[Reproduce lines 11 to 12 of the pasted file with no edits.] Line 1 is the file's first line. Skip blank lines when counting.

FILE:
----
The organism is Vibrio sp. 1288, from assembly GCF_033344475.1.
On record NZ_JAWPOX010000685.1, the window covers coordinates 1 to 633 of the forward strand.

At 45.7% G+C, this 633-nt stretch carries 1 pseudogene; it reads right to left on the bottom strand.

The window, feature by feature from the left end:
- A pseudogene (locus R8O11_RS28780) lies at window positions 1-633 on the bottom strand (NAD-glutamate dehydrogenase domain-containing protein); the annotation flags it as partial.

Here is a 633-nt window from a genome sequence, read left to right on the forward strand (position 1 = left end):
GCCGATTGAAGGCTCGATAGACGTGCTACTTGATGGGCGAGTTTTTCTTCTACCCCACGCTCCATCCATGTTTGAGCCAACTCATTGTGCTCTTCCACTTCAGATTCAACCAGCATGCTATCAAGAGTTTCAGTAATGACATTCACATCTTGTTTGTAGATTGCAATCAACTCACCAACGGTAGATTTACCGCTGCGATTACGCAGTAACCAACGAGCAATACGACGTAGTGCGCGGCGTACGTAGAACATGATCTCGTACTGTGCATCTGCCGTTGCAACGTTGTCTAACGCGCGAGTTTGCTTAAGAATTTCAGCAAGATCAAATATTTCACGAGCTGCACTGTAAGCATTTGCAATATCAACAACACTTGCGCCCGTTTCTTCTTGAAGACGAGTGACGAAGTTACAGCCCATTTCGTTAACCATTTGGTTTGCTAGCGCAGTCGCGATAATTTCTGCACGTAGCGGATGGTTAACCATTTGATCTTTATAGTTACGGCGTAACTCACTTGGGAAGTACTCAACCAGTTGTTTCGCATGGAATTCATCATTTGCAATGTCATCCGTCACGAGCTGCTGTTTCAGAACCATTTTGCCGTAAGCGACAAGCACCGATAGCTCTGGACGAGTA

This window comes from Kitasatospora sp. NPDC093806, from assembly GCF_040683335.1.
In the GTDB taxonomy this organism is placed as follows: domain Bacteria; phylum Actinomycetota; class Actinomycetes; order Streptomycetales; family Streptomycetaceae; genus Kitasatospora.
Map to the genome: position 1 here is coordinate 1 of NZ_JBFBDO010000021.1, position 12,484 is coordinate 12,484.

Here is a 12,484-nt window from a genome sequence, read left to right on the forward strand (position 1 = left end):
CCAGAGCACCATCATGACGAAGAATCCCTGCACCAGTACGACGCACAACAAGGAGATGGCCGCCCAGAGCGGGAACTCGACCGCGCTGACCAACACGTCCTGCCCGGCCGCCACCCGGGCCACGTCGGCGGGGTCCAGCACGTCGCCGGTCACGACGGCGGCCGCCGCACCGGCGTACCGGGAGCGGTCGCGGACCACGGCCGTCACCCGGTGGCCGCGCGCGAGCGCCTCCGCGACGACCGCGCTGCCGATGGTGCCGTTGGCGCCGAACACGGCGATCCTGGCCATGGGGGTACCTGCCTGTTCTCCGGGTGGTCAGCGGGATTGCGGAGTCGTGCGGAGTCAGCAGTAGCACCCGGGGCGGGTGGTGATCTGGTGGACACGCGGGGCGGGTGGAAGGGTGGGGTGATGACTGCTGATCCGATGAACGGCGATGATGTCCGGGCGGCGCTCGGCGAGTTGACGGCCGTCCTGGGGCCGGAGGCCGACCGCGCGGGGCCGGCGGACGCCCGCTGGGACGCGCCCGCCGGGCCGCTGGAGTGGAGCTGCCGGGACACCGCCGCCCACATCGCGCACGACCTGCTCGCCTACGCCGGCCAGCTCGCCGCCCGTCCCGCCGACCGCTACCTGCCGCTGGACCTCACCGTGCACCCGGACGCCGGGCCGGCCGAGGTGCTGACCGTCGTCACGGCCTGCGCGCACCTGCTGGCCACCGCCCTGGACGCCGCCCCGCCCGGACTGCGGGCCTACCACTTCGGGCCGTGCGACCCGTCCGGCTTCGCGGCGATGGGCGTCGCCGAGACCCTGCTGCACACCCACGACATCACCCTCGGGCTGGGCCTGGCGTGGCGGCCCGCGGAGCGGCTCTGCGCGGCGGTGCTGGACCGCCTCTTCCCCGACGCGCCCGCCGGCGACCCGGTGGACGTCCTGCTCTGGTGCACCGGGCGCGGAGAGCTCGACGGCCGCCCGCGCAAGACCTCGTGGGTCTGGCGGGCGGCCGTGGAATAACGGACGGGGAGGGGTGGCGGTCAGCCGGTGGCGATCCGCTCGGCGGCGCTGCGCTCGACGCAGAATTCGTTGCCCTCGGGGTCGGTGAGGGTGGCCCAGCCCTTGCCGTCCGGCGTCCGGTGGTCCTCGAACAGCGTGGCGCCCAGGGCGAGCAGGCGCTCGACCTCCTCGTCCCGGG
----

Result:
Here is a 12,484-nt window from a genome sequence, read left to right on the forward strand (position 1 = left end):
CCAGAGCACCATCATGACGAAGAATCCCTGCACCAGTACGACGCACAACAAGGAGATGGCCGCCCAGAGCGGGAACTCGACCGCGCTGACCAACACGTCCTGCCCGGCCGCCACCCGGGCCACGTCGGCGGGGTCCAGCACGTCGCCGGTCACGACGGCGGCCGCCGCACCGGCGTACCGGGAGCGGTCGCGGACCACGGCCGTCACCCGGTGGCCGCGCGCGAGCGCCTCCGCGACGACCGCGCTGCCGATGGTGCCGTTGGCGCCGAACACGGCGATCCTGGCCATGGGGGTACCTGCCTGTTCTCCGGGTGGTCAGCGGGATTGCGGAGTCGTGCGGAGTCAGCAGTAGCACCCGGGGCGGGTGGTGATCTGGTGGACACGCGGGGCGGGTGGAAGGGTGGGGTGATGACTGCTGATCCGATGAACGGCGATGATGTCCGGGCGGCGCTCGGCGAGTTGACGGCCGTCCTGGGGCCGGAGGCCGACCGCGCGGGGCCGGCGGACGCCCGCTGGGACGCGCCCGCCGGGCCGCTGGAGTGGAGCTGCCGGGACACCGCCGCCCACATCGCGCACGACCTGCTCGCCTACGCCGGCCAGCTCGCCGCCCGTCCCGCCGACCGCTACCTGCCGCTGGACCTCACCGTGCACCCGGACGCCGGGCCGGCCGAGGTGCTGACCGTCGTCACGGCCTGCGCGCACCTGCTGGCCACCGCCCTGGACGCCGCCCCGCCCGGACTGCGGGCCTACCACTTCGGGCCGTGCGACCCGTCCGGCTTCGCGGCGATGGGCGTCGCCGAGACCCTGCTGCACACCCACGACATCACCCTCGGGCTGGGCCTGGCGTGGCGGCCCGCGGAGCGGCTCTGCGCGGCGGTGCTGGACCGCCTCTTCCCCGACGCGCCCGCCGGCGACCCGGTGGACGTCCTGCTCTGGTGCACCGGGCGCGGAGAGCTCGACGGCCGCCCGCGCAAGACCTCGTGGGTCTGGCGGGCGGCCGTGGAATAACGGACGGGGAGGGGTGGCGGTCAGCCGGTGGCGATCCGCTCGGCGGCGCTGCGCTCGACGCAGAATTCGTTGCCCTCGGGGTCGGTGAGGGTGGCCCAGCCCTTGCCGTCCGGCGTCCGGTGGTCCTCGAACAGCGTGGCGCCCAGGGCGAGCAGGCGCTCGACCTCCTCGTCCCGGG